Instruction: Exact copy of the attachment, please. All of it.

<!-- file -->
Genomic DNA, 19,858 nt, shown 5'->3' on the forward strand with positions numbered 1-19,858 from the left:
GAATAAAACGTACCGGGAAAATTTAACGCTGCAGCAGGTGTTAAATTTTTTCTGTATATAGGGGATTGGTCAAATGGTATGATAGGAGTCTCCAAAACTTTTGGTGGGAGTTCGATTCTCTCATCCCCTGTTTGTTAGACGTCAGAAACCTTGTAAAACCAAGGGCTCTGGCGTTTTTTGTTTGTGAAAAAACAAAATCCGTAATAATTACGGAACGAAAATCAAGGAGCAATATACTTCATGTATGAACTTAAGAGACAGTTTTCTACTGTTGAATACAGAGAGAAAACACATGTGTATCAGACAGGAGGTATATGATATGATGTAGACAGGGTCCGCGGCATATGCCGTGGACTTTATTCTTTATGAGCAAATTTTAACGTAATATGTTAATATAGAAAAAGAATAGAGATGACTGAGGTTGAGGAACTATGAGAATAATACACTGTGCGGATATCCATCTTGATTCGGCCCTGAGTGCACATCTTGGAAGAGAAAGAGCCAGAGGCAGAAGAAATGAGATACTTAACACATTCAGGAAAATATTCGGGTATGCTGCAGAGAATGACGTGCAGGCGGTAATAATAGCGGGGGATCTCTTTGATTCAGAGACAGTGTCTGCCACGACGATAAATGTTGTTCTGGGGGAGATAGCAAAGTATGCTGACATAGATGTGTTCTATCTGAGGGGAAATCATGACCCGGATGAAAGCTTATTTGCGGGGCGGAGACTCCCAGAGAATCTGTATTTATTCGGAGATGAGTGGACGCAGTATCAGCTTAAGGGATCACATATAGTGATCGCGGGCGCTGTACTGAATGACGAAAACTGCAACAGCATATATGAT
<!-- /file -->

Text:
Genomic DNA, 19,858 nt, shown 5'->3' on the forward strand with positions numbered 1-19,858 from the left:
GAATAAAACGTACCGGGAAAATTTAACGCTGCAGCAGGTGTTAAATTTTTTCTGTATATAGGGGATTGGTCAAATGGTATGATAGGAGTCTCCAAAACTTTTGGTGGGAGTTCGATTCTCTCATCCCCTGTTTGTTAGACGTCAGAAACCTTGTAAAACCAAGGGCTCTGGCGTTTTTTGTTTGTGAAAAAACAAAATCCGTAATAATTACGGAACGAAAATCAAGGAGCAATATACTTCATGTATGAACTTAAGAGACAGTTTTCTACTGTTGAATACAGAGAGAAAACACATGTGTATCAGACAGGAGGTATATGATATGATGTAGACAGGGTCCGCGGCATATGCCGTGGACTTTATTCTTTATGAGCAAATTTTAACGTAATATGTTAATATAGAAAAAGAATAGAGATGACTGAGGTTGAGGAACTATGAGAATAATACACTGTGCGGATATCCATCTTGATTCGGCCCTGAGTGCACATCTTGGAAGAGAAAGAGCCAGAGGCAGAAGAAATGAGATACTTAACACATTCAGGAAAATATTCGGGTATGCTGCAGAGAATGACGTGCAGGCGGTAATAATAGCGGGGGATCTCTTTGATTCAGAGACAGTGTCTGCCACGACGATAAATGTTGTTCTGGGGGAGATAGCAAAGTATGCTGACATAGATGTGTTCTATCTGAGGGGAAATCATGACCCGGATGAAAGCTTATTTGCGGGGCGGAGACTCCCAGAGAATCTGTATTTATTCGGAGATGAGTGGACGCAGTATCAGCTTAAGGGATCACATATAGTGATCGCGGGCGCTGTACTGAATGACGAAAACTGCAACAGCATATATGAT